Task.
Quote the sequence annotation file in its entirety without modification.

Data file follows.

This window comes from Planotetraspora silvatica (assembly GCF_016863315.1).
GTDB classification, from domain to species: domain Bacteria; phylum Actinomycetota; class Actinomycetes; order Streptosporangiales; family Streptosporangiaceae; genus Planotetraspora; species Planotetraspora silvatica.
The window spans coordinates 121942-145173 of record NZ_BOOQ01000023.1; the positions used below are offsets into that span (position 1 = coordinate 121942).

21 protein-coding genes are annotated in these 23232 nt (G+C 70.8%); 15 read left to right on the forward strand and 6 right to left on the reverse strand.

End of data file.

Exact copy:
This window comes from Planotetraspora silvatica (assembly GCF_016863315.1).
GTDB classification, from domain to species: domain Bacteria; phylum Actinomycetota; class Actinomycetes; order Streptosporangiales; family Streptosporangiaceae; genus Planotetraspora; species Planotetraspora silvatica.
The window spans coordinates 121942-145173 of record NZ_BOOQ01000023.1; the positions used below are offsets into that span (position 1 = coordinate 121942).

21 protein-coding genes are annotated in these 23232 nt (G+C 70.8%); 15 read left to right on the forward strand and 6 right to left on the reverse strand.